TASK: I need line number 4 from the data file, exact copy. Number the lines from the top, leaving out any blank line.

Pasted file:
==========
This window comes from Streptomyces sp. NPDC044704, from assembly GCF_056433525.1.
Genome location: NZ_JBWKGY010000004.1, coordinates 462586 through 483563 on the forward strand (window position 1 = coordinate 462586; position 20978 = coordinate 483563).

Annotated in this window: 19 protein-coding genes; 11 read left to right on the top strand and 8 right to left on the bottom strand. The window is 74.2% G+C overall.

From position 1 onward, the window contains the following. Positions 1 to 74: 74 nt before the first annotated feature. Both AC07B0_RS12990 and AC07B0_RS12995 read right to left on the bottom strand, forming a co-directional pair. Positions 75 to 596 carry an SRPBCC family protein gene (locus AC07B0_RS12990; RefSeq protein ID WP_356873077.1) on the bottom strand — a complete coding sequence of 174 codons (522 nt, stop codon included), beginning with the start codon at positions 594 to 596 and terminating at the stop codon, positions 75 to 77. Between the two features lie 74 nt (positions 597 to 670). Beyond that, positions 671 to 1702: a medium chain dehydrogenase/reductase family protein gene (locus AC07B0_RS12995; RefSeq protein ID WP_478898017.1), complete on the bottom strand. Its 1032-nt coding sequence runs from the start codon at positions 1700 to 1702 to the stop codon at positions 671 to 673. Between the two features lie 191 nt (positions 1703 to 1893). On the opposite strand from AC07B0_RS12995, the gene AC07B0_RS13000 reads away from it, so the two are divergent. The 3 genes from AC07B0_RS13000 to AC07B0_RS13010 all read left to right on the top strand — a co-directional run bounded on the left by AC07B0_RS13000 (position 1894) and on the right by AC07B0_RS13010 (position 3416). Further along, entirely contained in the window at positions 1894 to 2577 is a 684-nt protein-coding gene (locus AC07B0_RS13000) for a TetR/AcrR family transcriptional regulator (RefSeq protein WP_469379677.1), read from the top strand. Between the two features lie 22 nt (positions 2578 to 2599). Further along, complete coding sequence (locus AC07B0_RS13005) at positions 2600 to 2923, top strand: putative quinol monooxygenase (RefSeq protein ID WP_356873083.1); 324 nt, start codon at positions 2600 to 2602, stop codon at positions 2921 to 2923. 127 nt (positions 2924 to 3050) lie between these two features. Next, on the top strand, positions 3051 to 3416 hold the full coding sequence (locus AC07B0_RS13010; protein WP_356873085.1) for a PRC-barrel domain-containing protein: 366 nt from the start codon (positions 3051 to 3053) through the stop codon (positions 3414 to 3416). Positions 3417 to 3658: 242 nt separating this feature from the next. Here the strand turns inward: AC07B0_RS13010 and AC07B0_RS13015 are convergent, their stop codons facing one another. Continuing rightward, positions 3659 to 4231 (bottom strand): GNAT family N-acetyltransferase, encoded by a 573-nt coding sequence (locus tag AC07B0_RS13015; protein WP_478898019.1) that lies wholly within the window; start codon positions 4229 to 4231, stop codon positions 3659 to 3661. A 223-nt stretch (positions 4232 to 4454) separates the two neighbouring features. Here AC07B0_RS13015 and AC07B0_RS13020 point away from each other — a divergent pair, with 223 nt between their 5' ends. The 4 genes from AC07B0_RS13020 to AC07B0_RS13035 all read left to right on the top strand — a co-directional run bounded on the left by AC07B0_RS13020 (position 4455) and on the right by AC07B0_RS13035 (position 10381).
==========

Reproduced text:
From position 1 onward, the window contains the following. Positions 1 to 74: 74 nt before the first annotated feature. Both AC07B0_RS12990 and AC07B0_RS12995 read right to left on the bottom strand, forming a co-directional pair. Positions 75 to 596 carry an SRPBCC family protein gene (locus AC07B0_RS12990; RefSeq protein ID WP_356873077.1) on the bottom strand — a complete coding sequence of 174 codons (522 nt, stop codon included), beginning with the start codon at positions 594 to 596 and terminating at the stop codon, positions 75 to 77. Between the two features lie 74 nt (positions 597 to 670). Beyond that, positions 671 to 1702: a medium chain dehydrogenase/reductase family protein gene (locus AC07B0_RS12995; RefSeq protein ID WP_478898017.1), complete on the bottom strand. Its 1032-nt coding sequence runs from the start codon at positions 1700 to 1702 to the stop codon at positions 671 to 673. Between the two features lie 191 nt (positions 1703 to 1893). On the opposite strand from AC07B0_RS12995, the gene AC07B0_RS13000 reads away from it, so the two are divergent. The 3 genes from AC07B0_RS13000 to AC07B0_RS13010 all read left to right on the top strand — a co-directional run bounded on the left by AC07B0_RS13000 (position 1894) and on the right by AC07B0_RS13010 (position 3416). Further along, entirely contained in the window at positions 1894 to 2577 is a 684-nt protein-coding gene (locus AC07B0_RS13000) for a TetR/AcrR family transcriptional regulator (RefSeq protein WP_469379677.1), read from the top strand. Between the two features lie 22 nt (positions 2578 to 2599). Further along, complete coding sequence (locus AC07B0_RS13005) at positions 2600 to 2923, top strand: putative quinol monooxygenase (RefSeq protein ID WP_356873083.1); 324 nt, start codon at positions 2600 to 2602, stop codon at positions 2921 to 2923. 127 nt (positions 2924 to 3050) lie between these two features. Next, on the top strand, positions 3051 to 3416 hold the full coding sequence (locus AC07B0_RS13010; protein WP_356873085.1) for a PRC-barrel domain-containing protein: 366 nt from the start codon (positions 3051 to 3053) through the stop codon (positions 3414 to 3416). Positions 3417 to 3658: 242 nt separating this feature from the next. Here the strand turns inward: AC07B0_RS13010 and AC07B0_RS13015 are convergent, their stop codons facing one another. Continuing rightward, positions 3659 to 4231 (bottom strand): GNAT family N-acetyltransferase, encoded by a 573-nt coding sequence (locus tag AC07B0_RS13015; protein WP_478898019.1) that lies wholly within the window; start codon positions 4229 to 4231, stop codon positions 3659 to 3661. A 223-nt stretch (positions 4232 to 4454) separates the two neighbouring features. Here AC07B0_RS13015 and AC07B0_RS13020 point away from each other — a divergent pair, with 223 nt between their 5' ends. The 4 genes from AC07B0_RS13020 to AC07B0_RS13035 all read left to right on the top strand — a co-directional run bounded on the left by AC07B0_RS13020 (position 4455) and on the right by AC07B0_RS13035 (position 10381).